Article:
Introduction to narrative
:: Ruth :: Jonah
Hebrew narrative: Ruth and Jonah by Tim Bulkeley
Theory of Narrative: Poetics
- is the systematic study of literature, or a unified theory of texts.
By calling it "systematic" we seek
to avoid vague and woolly appreciation,
and to focus attention on the rules that govern literature. Using the word "literature"
begs many questions, but at least points out that we are not aiming to study
history, or the psychology of an author...
"poetics" comes from the pioneer work of the great Greek philosopher/scientist
Aristotle. This work was envisaged as a systematic science of literature:
"I propose to treat of Poetry in itself and of its various kinds, noting
the essential quality of each, to inquire into the structure
of the plot as requisite to a good poem; into the number and
nature of the parts of which a poem is composed; and similarly
into whatever else falls within the same inquiry. Following,
then, the order of nature, let us begin with the principles
which come first."
Aristotle. "Poetics." Poetics by Aristotle.
12 May 2000. Online. Internet. 5 Dec 2000; 20:50 GMT +12.
- Two cautions:
- (i) although I've used words like "systematic", and even "scientific",
literature is such a slippery object, that we cannot hope to uncover
absolute "laws". The best we can hope for is descriptions that work
with some consistency and which allow us to make interesting discoveries.
- (ii) such a study is only a "way in" to the riches of the
Scriptural text, it may suggest meaning, it may show us limits on what the
text could mean, but alone it cannot cause the text to mean anything for us.
For that to happen we must "read"
as well as "study"!
- "Poetics" as we have defined it will ask questions like:
- How do these stories work?
- What points of view are present?
- How are the characters presented?
- These are elements that recur often in discussion of narrative poetics:
A number of other techniques and features of the telling are significant for
particular narratives and will also be treated here:
- narration - we defined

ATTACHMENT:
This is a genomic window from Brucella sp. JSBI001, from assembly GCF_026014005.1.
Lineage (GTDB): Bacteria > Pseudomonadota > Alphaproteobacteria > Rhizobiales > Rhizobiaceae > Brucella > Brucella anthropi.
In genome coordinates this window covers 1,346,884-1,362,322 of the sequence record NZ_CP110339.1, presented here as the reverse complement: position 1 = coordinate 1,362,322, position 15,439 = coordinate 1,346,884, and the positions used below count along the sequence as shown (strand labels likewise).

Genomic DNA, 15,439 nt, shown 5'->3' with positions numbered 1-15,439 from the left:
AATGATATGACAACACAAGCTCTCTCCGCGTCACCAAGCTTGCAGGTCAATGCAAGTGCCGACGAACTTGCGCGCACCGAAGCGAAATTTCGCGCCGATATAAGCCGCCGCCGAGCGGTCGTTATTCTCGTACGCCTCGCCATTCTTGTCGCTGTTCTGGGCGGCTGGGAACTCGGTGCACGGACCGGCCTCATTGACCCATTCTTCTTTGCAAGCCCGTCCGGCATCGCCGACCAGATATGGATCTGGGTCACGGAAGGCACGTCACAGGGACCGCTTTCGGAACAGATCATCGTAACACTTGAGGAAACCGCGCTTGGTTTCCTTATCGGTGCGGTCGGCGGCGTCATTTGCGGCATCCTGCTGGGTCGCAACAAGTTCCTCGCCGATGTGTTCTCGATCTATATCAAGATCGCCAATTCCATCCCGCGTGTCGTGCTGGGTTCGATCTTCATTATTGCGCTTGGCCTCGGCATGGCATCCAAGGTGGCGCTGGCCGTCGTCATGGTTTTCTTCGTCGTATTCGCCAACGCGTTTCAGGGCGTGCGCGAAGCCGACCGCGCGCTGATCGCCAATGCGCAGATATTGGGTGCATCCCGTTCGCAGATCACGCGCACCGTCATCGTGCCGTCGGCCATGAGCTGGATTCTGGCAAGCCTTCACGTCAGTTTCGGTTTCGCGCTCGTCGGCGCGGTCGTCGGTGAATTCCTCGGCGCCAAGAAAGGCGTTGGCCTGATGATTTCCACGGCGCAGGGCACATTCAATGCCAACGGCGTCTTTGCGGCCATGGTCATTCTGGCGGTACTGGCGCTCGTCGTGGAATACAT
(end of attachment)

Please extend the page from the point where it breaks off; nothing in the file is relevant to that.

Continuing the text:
narrative as "the recounting of a series of facts or events..."
therefore for a narrative to exist someone must be "recounting".
The person who tells the tale is called the narrator. (In real life a narrator
can be seen and touched, in literature like everything else they "exist"
in the text, see below.)
- plot and structure - our definition also
required "the establishing of some connection between" the
facts or events of the tale. The pattern of this connection
is often called "plot".
- characters - our narratives are stories,
and stories require actors who do things. (I'd call them "people"
except this description would not fit works like "Toy Story" or
Jotham's Fable.) How the text develops, or tells us about, its actors is
- dialogue - in the Bible narration usually gives hearers
a sense that we are "watching the action" one way this effect
is produced is through extensive use of direct reporting of direct speech.
When dialogue starts, who speaks first, who speaks to whom (since most direct
speech is dialogue with only two parties involved), how the speeches
are worded, all contribute powerfully to the reader's understanding of the
- points of view - one way that a narrative
has meaning is through an interplay of different evaluations of the events
it describes, such evaluation is often called "point of view"
- narrative speed - telling can take place "faster"
or "slower", a lengthy description can cause the events of the
stroy to crawl by with seconds of action taking minutes to read, or a summary
may cause years to disolve in seconds, (although strictly a feature of narration
we will discuss this in a distinct section).
- irony and humour - these are incidental, ornamental features
in many texts, however in some narratives these features may carry the "point
of the story".
- prose and poetry - biblical narrative sometimes intersperses
poetry into the prose narration, this change of style impacts hearers of
- omission and ambiguity - all telling is selective, what
is selected for recounting and what is omitted can be highly significant.
Sometimes information that is omitted can lead to ambiguity (which can also
also reflect the ambiguity of "real life").
We will introduce each of these below, with particular attention to their working
in biblical narrative.
© Tim Bulkeley, 2008